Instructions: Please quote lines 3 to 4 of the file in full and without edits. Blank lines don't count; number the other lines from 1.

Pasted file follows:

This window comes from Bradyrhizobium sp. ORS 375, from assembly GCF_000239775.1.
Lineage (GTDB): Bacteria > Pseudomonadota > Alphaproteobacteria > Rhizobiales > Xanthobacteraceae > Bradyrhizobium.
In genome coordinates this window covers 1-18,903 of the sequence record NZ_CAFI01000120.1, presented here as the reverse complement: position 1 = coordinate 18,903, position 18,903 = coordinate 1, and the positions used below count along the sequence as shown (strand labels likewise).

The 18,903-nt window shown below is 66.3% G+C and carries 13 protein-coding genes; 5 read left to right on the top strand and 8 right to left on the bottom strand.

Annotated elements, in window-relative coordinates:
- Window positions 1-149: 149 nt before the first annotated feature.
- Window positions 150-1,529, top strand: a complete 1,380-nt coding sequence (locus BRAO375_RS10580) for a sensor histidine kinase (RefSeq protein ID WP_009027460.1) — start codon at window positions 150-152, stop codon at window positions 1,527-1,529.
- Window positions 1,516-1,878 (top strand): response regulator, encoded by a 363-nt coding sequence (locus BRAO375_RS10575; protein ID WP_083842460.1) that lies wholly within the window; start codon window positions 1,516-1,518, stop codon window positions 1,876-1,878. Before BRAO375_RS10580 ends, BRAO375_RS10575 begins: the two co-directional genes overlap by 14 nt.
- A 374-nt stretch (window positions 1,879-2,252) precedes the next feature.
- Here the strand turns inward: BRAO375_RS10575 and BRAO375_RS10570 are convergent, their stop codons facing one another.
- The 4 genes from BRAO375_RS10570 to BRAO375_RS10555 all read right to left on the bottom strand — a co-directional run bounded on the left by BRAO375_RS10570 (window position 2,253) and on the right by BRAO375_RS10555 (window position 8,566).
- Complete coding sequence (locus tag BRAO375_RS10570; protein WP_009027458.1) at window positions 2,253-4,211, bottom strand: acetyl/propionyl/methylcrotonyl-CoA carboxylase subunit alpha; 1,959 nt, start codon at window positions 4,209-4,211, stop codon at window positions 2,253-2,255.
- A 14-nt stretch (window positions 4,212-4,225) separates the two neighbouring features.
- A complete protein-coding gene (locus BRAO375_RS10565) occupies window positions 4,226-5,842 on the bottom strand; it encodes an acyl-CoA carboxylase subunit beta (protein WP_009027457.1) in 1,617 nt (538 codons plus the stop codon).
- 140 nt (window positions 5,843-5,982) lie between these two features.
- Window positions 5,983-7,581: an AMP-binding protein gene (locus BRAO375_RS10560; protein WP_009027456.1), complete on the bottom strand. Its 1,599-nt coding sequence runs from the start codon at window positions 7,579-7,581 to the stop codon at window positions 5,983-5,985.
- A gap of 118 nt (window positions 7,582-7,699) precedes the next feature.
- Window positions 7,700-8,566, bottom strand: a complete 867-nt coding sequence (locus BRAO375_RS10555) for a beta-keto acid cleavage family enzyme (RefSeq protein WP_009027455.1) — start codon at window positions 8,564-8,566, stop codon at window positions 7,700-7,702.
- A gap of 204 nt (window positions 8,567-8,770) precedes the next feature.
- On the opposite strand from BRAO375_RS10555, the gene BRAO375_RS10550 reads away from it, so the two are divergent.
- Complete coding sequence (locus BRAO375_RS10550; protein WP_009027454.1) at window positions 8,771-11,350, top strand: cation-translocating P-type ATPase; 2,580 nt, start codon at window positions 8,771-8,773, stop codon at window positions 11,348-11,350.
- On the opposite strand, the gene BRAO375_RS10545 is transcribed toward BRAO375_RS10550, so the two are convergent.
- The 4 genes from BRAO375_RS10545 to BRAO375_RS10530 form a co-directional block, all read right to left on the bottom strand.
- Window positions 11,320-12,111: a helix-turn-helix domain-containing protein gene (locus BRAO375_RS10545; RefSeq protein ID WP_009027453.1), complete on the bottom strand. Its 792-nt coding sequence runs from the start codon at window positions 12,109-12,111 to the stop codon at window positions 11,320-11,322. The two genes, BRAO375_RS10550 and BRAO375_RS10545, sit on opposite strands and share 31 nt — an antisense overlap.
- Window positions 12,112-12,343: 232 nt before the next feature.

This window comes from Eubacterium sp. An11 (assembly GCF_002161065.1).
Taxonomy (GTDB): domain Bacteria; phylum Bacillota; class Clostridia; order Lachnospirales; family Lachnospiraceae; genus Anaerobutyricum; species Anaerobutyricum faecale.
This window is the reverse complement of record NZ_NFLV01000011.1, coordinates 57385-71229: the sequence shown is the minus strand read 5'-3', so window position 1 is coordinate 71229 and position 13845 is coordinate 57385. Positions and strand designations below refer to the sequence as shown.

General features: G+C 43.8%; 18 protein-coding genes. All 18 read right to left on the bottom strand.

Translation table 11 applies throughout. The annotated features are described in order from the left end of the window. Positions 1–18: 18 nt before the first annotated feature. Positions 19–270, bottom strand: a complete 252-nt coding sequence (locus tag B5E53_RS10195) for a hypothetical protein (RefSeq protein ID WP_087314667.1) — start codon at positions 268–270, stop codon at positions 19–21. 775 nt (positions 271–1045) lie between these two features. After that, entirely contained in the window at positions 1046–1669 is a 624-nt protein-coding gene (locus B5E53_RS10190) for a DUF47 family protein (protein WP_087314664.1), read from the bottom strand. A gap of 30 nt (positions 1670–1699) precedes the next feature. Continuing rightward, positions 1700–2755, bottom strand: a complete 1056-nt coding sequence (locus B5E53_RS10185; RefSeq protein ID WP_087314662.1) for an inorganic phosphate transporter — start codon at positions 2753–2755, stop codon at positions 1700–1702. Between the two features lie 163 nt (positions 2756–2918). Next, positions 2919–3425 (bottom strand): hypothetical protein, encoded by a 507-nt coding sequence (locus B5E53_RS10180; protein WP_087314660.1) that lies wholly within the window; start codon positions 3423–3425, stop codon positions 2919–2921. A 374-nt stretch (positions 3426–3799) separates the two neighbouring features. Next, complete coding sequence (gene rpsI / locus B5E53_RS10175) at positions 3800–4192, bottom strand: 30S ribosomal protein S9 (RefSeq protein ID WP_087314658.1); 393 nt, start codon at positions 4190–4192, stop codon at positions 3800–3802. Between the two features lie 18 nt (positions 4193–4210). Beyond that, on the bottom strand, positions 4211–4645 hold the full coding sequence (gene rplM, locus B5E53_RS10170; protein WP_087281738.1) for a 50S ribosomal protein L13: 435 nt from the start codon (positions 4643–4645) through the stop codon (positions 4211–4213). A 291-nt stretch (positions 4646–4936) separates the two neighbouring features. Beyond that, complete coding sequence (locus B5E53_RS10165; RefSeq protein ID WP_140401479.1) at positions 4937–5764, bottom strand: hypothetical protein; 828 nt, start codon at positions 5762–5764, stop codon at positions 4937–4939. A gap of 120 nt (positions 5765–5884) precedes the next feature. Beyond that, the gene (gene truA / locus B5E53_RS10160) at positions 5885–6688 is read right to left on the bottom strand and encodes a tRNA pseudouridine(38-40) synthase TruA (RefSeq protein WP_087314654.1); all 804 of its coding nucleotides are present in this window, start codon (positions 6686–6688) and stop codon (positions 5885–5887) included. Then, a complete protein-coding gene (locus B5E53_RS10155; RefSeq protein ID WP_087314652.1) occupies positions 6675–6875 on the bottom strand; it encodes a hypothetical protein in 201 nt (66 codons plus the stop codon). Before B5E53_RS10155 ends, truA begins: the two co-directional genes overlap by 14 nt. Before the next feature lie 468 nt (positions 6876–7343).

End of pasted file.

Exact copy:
In genome coordinates this window covers 1-18,903 of the sequence record NZ_CAFI01000120.1, presented here as the reverse complement: position 1 = coordinate 18,903, position 18,903 = coordinate 1, and the positions used below count along the sequence as shown (strand labels likewise).

The 18,903-nt window shown below is 66.3% G+C and carries 13 protein-coding genes; 5 read left to right on the top strand and 8 right to left on the bottom strand.